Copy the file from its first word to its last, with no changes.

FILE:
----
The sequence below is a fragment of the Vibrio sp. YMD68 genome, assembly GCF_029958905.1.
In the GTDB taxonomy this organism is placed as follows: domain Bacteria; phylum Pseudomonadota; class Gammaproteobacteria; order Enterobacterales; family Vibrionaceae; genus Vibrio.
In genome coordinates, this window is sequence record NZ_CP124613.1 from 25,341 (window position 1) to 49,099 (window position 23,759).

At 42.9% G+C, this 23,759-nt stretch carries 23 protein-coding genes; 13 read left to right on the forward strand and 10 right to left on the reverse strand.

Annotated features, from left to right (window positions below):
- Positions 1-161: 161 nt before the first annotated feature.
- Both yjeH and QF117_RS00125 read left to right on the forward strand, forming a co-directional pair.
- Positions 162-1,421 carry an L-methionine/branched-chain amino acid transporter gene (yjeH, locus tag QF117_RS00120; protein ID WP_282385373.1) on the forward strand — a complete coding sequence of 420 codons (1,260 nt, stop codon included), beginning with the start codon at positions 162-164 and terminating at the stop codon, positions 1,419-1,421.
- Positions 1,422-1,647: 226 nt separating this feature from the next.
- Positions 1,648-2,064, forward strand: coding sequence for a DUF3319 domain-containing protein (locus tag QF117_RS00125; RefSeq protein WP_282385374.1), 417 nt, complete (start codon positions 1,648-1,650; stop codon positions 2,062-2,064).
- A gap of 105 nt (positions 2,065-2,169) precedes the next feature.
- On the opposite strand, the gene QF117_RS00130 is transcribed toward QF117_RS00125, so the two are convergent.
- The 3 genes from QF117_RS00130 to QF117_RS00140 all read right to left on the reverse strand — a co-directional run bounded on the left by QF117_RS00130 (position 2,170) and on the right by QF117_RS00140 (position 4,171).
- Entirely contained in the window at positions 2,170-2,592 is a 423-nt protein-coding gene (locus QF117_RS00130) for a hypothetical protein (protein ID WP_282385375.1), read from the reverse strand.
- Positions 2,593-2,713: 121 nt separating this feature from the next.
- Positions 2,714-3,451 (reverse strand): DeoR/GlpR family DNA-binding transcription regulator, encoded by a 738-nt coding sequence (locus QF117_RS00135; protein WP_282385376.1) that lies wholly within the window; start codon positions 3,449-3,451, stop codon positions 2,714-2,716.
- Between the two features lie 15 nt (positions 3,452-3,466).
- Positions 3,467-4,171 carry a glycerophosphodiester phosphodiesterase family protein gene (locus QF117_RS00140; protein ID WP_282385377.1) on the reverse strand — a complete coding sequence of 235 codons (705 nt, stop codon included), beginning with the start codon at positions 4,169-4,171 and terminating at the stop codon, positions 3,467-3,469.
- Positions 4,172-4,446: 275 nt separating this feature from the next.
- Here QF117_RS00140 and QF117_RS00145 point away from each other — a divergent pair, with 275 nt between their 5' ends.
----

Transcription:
The sequence below is a fragment of the Vibrio sp. YMD68 genome, assembly GCF_029958905.1.
In the GTDB taxonomy this organism is placed as follows: domain Bacteria; phylum Pseudomonadota; class Gammaproteobacteria; order Enterobacterales; family Vibrionaceae; genus Vibrio.
In genome coordinates, this window is sequence record NZ_CP124613.1 from 25,341 (window position 1) to 49,099 (window position 23,759).

At 42.9% G+C, this 23,759-nt stretch carries 23 protein-coding genes; 13 read left to right on the forward strand and 10 right to left on the reverse strand.

Annotated features, from left to right (window positions below):
- Positions 1-161: 161 nt before the first annotated feature.
- Both yjeH and QF117_RS00125 read left to right on the forward strand, forming a co-directional pair.
- Positions 162-1,421 carry an L-methionine/branched-chain amino acid transporter gene (yjeH, locus tag QF117_RS00120; protein ID WP_282385373.1) on the forward strand — a complete coding sequence of 420 codons (1,260 nt, stop codon included), beginning with the start codon at positions 162-164 and terminating at the stop codon, positions 1,419-1,421.
- Positions 1,422-1,647: 226 nt separating this feature from the next.
- Positions 1,648-2,064, forward strand: coding sequence for a DUF3319 domain-containing protein (locus tag QF117_RS00125; RefSeq protein WP_282385374.1), 417 nt, complete (start codon positions 1,648-1,650; stop codon positions 2,062-2,064).
- A gap of 105 nt (positions 2,065-2,169) precedes the next feature.
- On the opposite strand, the gene QF117_RS00130 is transcribed toward QF117_RS00125, so the two are convergent.
- The 3 genes from QF117_RS00130 to QF117_RS00140 all read right to left on the reverse strand — a co-directional run bounded on the left by QF117_RS00130 (position 2,170) and on the right by QF117_RS00140 (position 4,171).
- Entirely contained in the window at positions 2,170-2,592 is a 423-nt protein-coding gene (locus QF117_RS00130) for a hypothetical protein (protein ID WP_282385375.1), read from the reverse strand.
- Positions 2,593-2,713: 121 nt separating this feature from the next.
- Positions 2,714-3,451 (reverse strand): DeoR/GlpR family DNA-binding transcription regulator, encoded by a 738-nt coding sequence (locus QF117_RS00135; protein WP_282385376.1) that lies wholly within the window; start codon positions 3,449-3,451, stop codon positions 2,714-2,716.
- Between the two features lie 15 nt (positions 3,452-3,466).
- Positions 3,467-4,171 carry a glycerophosphodiester phosphodiesterase family protein gene (locus QF117_RS00140; protein ID WP_282385377.1) on the reverse strand — a complete coding sequence of 235 codons (705 nt, stop codon included), beginning with the start codon at positions 4,169-4,171 and terminating at the stop codon, positions 3,467-3,469.
- Positions 4,172-4,446: 275 nt separating this feature from the next.
- Here QF117_RS00140 and QF117_RS00145 point away from each other — a divergent pair, with 275 nt between their 5' ends.